“We got a real good deal on window cleaner and bought an entire pallet of it,” Guyer says. “We put it in the basement of our church. Our janitors knew we had it. But ministry leaders upstairs needed to clean windows and were going out to buy it. It was accessible, but they didn’t know it. Now the only bulk items we buy are those that are in front of people so they remember they have them.”

Buying bogether

An individual church can make decisions to purchase from an individual company, but other transactions can take place in cooperative ways. Churches can join retail co-ops and also can partner with other churches to form larger buying units.

Flying solo can be a simpler approach. For instance, if a church wants to purchase new office furniture, it can choose to engage in a one-on-one negotiation and try to get the best deal it can without incurring the expense of a membership fee or adhering to the rules of a cooperative arrangement. The open market may also provide a wider selection of product choices than co-ops or purchasing partnerships.

But cooperative buying arrangements work well for churches that can find the brands they like at lower prices. A group of churches may also be able to wield more buying clout than an individual church acting alone. Medium- to small-sized congregations in particular may benefit from such an arrangement. So can multi-site churches, which can purchase like a self-contained group.

“Many congregations are saving a lot of money doing that,” Martin says. “It’s important to understand that a co-op is a worthy vendor that may bring some leverage to your buying power that you would not have without the co-op.”

A collaborative effort

From a church leadership perspective, the people charged with the responsibility of purchases also play a critical role in securing smart deals.

Ministry-level staff, church administrators, and gifted laypersons can form an effective purchasing team. These team members should operate from a well-understood central buying process. “Watch out for the tyranny of automatic pilot,” Martin says. “You do the most convenient thing every time, but that may not give you the best cost savings.”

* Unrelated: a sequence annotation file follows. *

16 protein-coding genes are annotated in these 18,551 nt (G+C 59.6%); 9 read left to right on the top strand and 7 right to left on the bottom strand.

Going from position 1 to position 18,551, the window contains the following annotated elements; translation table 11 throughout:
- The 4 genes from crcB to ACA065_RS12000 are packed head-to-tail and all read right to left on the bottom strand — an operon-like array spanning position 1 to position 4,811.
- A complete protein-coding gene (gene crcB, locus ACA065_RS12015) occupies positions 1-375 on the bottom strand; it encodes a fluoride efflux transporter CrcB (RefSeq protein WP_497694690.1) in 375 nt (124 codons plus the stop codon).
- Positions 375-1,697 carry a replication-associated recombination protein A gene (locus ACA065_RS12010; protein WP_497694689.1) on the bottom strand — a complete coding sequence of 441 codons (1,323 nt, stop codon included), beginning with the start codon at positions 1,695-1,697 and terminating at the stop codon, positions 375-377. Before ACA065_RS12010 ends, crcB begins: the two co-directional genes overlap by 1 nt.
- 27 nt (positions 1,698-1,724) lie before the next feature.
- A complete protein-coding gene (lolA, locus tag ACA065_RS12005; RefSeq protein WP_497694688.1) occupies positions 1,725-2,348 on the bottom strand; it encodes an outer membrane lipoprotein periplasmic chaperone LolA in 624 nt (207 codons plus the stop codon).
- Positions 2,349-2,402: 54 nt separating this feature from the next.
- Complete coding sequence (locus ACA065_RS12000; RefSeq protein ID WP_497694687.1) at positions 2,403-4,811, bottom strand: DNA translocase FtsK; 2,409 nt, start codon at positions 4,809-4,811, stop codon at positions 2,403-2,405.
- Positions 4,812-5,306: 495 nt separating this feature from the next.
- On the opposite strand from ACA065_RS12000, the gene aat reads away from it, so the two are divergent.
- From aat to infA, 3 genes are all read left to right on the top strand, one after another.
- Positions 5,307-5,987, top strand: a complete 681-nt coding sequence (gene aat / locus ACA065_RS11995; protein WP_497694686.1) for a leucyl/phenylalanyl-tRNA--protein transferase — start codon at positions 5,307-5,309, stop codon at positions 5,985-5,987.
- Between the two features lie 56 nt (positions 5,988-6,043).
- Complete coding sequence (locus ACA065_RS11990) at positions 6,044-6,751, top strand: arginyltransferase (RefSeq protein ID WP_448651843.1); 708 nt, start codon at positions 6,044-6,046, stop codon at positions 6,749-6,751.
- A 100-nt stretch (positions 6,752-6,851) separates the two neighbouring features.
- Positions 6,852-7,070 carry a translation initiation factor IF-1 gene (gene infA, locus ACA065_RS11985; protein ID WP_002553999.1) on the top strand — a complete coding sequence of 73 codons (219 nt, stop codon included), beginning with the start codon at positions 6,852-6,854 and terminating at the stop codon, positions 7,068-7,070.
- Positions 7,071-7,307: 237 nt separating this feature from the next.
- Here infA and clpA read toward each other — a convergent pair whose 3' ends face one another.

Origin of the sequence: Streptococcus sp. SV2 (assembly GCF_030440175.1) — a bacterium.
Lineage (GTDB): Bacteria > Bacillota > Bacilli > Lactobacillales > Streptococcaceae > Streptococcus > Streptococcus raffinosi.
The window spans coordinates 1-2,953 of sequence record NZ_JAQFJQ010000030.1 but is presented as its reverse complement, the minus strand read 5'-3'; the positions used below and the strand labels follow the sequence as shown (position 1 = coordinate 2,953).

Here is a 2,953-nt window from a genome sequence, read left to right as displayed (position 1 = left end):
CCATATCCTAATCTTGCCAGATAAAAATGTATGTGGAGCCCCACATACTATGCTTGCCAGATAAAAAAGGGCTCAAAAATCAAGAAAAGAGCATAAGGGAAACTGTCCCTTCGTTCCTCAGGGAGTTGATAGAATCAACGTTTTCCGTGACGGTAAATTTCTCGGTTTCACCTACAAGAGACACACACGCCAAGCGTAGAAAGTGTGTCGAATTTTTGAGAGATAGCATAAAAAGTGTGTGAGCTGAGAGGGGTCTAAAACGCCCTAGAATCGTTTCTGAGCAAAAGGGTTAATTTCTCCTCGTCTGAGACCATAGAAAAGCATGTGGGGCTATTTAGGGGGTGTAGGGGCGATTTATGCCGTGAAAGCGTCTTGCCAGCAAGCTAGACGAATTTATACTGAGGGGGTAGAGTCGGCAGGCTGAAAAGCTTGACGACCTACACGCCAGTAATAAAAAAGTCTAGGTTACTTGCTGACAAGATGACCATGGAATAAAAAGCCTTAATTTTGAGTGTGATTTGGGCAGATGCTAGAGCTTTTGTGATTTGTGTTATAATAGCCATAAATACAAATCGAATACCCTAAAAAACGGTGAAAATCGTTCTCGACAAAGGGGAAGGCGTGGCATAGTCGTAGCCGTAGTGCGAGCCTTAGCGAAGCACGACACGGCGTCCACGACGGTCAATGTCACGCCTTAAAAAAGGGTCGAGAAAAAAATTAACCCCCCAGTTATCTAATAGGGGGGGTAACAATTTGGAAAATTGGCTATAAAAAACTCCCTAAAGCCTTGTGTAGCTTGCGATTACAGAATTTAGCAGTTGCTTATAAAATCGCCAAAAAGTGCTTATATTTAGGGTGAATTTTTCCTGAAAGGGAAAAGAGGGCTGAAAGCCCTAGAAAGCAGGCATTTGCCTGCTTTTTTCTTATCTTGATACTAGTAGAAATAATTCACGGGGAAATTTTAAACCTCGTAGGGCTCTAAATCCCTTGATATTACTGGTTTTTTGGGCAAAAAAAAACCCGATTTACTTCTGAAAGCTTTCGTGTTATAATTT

Ministry-level staff members often know the needs regarding purchases better than an administrator and can purchase items to meet those needs, says Helm with Calvary Church. But the administrator still should exercise oversight.

“If we notice an over-expensed item, we might come back and tell them that this looks out of line or overpriced. We ask them to find a better deal because we know that somebody else has bought this elsewhere for a better price,” Helm says.

In smaller churches, volunteers who are either skilled at negotiating or knowledgeable in a certain product or service area can be called upon to offer their expertise.

The human element

The search for great deals and expanded buying power is more than an exercise in mathematics, comparative logic, and negotiating tactics. Churches also benefit when they remember that purchasing is an enterprise involving people.

“There is a trust factor always present in buying situations,” Martin says. “We tend to buy out of that relationship. We do this in our personal lives and in our churches as well.”

For churches, the three keys to maintaining good relationships while getting great deals are to be tough, honest, and fair.”You want to have high ethics, and a lot of businesses want that, too,” Fletcher says.

Lee Dean is a freelance writer living in Michigan and a frequent contributor to .

This content is designed to provide accurate and authoritative information in regard to the subject matter covered. It is sold with the understanding that the publisher is not engaged in rendering legal, accounting, or other professional service. If legal advice or other expert assistance is required, the services of a competent professional person should be sought. "From a Declaration of Principles jointly adopted by a Committee of the American Bar Association and a Committee of Publishers and Associations." Due to the nature of the U.S. legal system, laws and regulations constantly change. The editors encourage readers to carefully search the site for all content related to the topic of interest and consult qualified local counsel to verify the status of specific statutes, laws, regulations, and precedential court holdings.